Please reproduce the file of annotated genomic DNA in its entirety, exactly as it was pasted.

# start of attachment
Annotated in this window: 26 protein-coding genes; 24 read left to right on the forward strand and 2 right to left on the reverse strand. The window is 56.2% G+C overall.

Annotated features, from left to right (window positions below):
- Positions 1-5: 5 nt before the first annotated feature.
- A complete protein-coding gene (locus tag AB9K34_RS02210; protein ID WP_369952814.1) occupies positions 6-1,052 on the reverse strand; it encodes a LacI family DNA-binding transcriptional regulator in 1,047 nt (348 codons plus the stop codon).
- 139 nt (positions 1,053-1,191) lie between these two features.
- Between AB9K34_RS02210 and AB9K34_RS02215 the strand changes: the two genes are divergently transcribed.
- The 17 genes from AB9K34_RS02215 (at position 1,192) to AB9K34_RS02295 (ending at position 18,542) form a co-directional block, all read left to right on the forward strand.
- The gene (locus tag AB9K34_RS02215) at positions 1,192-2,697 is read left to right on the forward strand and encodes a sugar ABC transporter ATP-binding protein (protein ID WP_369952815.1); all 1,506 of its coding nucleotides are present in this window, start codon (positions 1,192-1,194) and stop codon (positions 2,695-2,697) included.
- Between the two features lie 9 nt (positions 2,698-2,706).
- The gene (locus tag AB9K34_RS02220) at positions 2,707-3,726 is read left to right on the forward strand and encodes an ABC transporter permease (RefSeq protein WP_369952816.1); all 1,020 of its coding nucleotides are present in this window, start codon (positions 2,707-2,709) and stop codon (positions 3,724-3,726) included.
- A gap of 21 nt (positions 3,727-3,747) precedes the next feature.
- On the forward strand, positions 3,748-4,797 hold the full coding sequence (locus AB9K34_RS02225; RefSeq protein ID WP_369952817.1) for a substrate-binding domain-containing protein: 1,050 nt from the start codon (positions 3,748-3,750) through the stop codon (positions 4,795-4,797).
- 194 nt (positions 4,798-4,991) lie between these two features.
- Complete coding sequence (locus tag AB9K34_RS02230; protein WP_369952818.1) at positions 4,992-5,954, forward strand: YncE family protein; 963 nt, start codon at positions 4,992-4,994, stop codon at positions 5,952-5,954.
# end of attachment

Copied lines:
Annotated in this window: 26 protein-coding genes; 24 read left to right on the forward strand and 2 right to left on the reverse strand. The window is 56.2% G+C overall.

Annotated features, from left to right (window positions below):
- Positions 1-5: 5 nt before the first annotated feature.
- A complete protein-coding gene (locus tag AB9K34_RS02210; protein ID WP_369952814.1) occupies positions 6-1,052 on the reverse strand; it encodes a LacI family DNA-binding transcriptional regulator in 1,047 nt (348 codons plus the stop codon).
- 139 nt (positions 1,053-1,191) lie between these two features.
- Between AB9K34_RS02210 and AB9K34_RS02215 the strand changes: the two genes are divergently transcribed.
- The 17 genes from AB9K34_RS02215 (at position 1,192) to AB9K34_RS02295 (ending at position 18,542) form a co-directional block, all read left to right on the forward strand.
- The gene (locus tag AB9K34_RS02215) at positions 1,192-2,697 is read left to right on the forward strand and encodes a sugar ABC transporter ATP-binding protein (protein ID WP_369952815.1); all 1,506 of its coding nucleotides are present in this window, start codon (positions 1,192-1,194) and stop codon (positions 2,695-2,697) included.
- Between the two features lie 9 nt (positions 2,698-2,706).
- The gene (locus tag AB9K34_RS02220) at positions 2,707-3,726 is read left to right on the forward strand and encodes an ABC transporter permease (RefSeq protein WP_369952816.1); all 1,020 of its coding nucleotides are present in this window, start codon (positions 2,707-2,709) and stop codon (positions 3,724-3,726) included.
- A gap of 21 nt (positions 3,727-3,747) precedes the next feature.
- On the forward strand, positions 3,748-4,797 hold the full coding sequence (locus AB9K34_RS02225; RefSeq protein ID WP_369952817.1) for a substrate-binding domain-containing protein: 1,050 nt from the start codon (positions 3,748-3,750) through the stop codon (positions 4,795-4,797).
- 194 nt (positions 4,798-4,991) lie between these two features.
- Complete coding sequence (locus tag AB9K34_RS02230; protein WP_369952818.1) at positions 4,992-5,954, forward strand: YncE family protein; 963 nt, start codon at positions 4,992-4,994, stop codon at positions 5,952-5,954.